Image of Long Story Short Award - Fall 2020
Image of Short Fiction
The farm manager called at quarter to twelve with a request. The conversation concluded with the buzz of a dial tone, and the two laborers sat momentarily in silence.

One was a man of about 40, though he appeared much older than the number of his years would imply, his face weathered and creased, terminally red from years of field work and budget liquor. The other was a student, still closer to child than adult, and though he would not wish it that way, his spotty strands of facial hair only emphasized his acne, and his youth.

The old man called an early lunch, partly procrastinating, but more realistically knowing neither he or the boy would have an appetite after. No rifle was kept in the grounds shed, and both quietly hoped the task would be deferred to a more adequately equipped outfit.

The raccoon sat on the side of the road, where it had sat since the gray hours of the early morning, beady eyes peering from the matted rushes that limped out from the edges of crumbling pavement.

With lunch concluded, the pair sidled into the old department Dodge, and with the stutter of the ignition, began their journey out.

“Shit that’s no good.” The old man slowed the truck to a near stop as he eyed the thing. “I’ll bet you the fucker got hit.”


There was no blood visible on the creature.

“Maybe it’s rabid.”


The raccoon stared, eyeing them.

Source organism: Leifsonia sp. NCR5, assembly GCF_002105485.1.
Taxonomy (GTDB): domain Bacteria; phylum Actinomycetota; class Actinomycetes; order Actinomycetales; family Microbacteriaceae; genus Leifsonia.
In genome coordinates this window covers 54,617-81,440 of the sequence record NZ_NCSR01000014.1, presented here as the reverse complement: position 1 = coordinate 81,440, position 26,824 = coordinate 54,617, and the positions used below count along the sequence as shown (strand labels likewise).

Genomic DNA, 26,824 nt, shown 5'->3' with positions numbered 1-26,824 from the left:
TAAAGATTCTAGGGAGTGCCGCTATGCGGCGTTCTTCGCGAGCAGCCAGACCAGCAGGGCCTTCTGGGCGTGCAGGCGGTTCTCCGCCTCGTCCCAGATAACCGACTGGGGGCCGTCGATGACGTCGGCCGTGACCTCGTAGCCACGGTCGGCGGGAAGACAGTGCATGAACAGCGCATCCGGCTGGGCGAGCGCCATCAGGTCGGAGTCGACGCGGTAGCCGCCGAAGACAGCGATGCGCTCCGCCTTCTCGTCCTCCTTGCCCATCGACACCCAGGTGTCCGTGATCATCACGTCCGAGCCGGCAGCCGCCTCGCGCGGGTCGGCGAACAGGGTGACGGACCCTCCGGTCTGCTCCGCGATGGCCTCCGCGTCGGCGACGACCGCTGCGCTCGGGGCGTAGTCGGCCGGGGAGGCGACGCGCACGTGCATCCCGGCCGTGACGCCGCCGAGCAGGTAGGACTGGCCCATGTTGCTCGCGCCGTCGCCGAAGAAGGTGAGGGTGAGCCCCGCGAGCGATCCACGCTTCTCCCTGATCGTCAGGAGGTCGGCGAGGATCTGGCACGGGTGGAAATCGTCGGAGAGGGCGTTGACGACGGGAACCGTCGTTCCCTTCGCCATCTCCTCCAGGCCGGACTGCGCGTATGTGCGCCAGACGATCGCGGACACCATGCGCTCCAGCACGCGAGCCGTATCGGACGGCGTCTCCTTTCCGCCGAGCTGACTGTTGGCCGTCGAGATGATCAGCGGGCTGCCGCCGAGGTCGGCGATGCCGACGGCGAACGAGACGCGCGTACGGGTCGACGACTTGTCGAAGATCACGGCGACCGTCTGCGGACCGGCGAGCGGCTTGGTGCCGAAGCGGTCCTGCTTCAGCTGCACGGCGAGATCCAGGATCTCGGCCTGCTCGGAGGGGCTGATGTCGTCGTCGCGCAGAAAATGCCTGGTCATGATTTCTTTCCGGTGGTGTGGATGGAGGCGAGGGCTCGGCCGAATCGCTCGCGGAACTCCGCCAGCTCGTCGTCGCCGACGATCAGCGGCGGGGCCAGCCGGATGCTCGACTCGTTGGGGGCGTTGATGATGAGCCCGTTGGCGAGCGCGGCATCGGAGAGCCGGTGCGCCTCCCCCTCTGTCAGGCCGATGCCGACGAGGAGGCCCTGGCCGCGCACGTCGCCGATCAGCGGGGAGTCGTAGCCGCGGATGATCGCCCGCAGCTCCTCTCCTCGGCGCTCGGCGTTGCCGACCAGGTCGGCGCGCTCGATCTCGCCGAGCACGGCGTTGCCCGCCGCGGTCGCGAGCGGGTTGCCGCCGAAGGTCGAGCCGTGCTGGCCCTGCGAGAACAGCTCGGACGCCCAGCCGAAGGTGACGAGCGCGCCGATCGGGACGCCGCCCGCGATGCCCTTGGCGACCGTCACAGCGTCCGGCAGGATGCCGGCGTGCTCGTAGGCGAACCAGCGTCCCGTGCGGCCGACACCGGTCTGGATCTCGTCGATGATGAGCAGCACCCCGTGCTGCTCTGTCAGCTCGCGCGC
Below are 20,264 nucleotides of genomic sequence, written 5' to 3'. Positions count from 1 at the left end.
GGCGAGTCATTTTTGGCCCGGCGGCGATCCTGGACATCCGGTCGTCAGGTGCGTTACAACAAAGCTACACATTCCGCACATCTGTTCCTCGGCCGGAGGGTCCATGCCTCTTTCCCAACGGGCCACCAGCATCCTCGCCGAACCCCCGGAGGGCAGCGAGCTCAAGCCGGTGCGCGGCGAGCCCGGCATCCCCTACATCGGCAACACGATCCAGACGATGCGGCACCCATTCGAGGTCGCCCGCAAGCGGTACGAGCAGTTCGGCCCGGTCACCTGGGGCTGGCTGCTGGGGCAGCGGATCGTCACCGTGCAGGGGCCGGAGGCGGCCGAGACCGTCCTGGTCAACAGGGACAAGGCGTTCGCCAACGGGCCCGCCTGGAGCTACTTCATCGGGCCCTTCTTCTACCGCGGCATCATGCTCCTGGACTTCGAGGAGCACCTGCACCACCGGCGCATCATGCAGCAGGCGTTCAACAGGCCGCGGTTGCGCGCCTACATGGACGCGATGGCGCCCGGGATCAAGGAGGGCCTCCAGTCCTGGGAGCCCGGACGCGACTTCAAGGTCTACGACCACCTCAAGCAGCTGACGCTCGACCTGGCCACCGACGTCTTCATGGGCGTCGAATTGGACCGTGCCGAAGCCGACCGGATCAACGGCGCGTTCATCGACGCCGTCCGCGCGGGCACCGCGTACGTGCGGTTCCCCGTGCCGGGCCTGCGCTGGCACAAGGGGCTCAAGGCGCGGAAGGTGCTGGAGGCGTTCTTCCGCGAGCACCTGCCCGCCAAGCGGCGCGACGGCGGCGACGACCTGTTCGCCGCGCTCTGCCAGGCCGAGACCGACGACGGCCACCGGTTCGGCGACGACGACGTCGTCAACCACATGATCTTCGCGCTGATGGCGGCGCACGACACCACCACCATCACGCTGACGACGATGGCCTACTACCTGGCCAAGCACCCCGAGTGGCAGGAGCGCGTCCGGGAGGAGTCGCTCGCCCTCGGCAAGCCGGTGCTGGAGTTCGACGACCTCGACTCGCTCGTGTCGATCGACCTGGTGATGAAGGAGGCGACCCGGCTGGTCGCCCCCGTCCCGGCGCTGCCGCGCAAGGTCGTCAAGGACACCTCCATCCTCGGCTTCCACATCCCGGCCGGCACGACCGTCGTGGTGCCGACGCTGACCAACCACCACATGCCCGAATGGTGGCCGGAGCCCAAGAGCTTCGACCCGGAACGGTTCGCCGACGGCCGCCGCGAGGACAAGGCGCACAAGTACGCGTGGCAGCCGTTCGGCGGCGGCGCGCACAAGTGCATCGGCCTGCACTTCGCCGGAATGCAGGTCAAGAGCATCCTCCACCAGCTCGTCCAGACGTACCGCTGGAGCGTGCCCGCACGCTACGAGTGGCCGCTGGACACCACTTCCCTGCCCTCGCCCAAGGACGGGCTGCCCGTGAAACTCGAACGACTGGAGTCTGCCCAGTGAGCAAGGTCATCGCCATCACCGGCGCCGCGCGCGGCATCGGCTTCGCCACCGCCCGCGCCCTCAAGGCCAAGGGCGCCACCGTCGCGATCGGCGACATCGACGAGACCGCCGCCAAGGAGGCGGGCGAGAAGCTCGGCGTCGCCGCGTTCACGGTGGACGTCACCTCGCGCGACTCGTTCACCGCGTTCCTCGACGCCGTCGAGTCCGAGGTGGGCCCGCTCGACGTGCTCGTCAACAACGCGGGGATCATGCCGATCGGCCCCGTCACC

“Mmhm. Hit. You see that?”

The old man pointed in the direction of it with his cigarette, the words coming from his mouth in soft bursts of smoke. He was right. Beneath the muzzle, blood had pooled around the creature’s chin, and dribbled in a trail down its stomach, caked with dirt in clumps of fur.

They sat in the truck, drinking coffee. Being complimentary of the company, it was weak and smelled faintly of piss, but in the absence of a functioning heater, it was the best option available to ward off such sunless January days. The old one took a crumpled package of cigarettes from his shirt pocket, shaking out a half-butt and tobacco guts down his front. He threw the empty pack on the dash and dropped his head on the steering wheel. He rested there for a minute, before lifting his head and rubbing the back of his neck as he gazed out the driver’s window. He turned back to the wheel, scratching the back of his head.

The raccoon held its position on the roadside. It remained still, watching the pair through the windows.
“Let’s go. Out. I think we still got a shovel in the bed.”

The old man grabbed his cap and pushed the door open, and hopped out of the truck. The younger followed, swinging his boots to the ground, stumbling on the frozen tillage as he scurried around the bed and over to the man.

“Are you sure we need to kill the thing? If it’s going to die, let it. It hasn’t moved all

“I know.” He paused and looked off in the distance. “Fuck, I wish they’d just come down here and shoot it.”

Over the bed of the truck they could see the raccoon, its gaze fixed upon the pair.

“I was always raised that you don’t kill animals. Hunting, fishing—I don’t fuck with none of that. But if it’s going to suffer long, you just gotta end it. Grab that shovel. I want you to distract the thing, and I’ll come up behind it.” The old man had pulled out a small hatchet, and was wiping the blade on his jeans. “Just let me finish this, and we’ll take care of it.”

He tossed his butt on the ground, and with the toe of his boot, rubbed the embers into the brittle earth for good measure. The boy took the shovel and faced the raccoon. He began swaying the shovel head across the dirt, and the creature remained still, keeping its eyes upon the boy.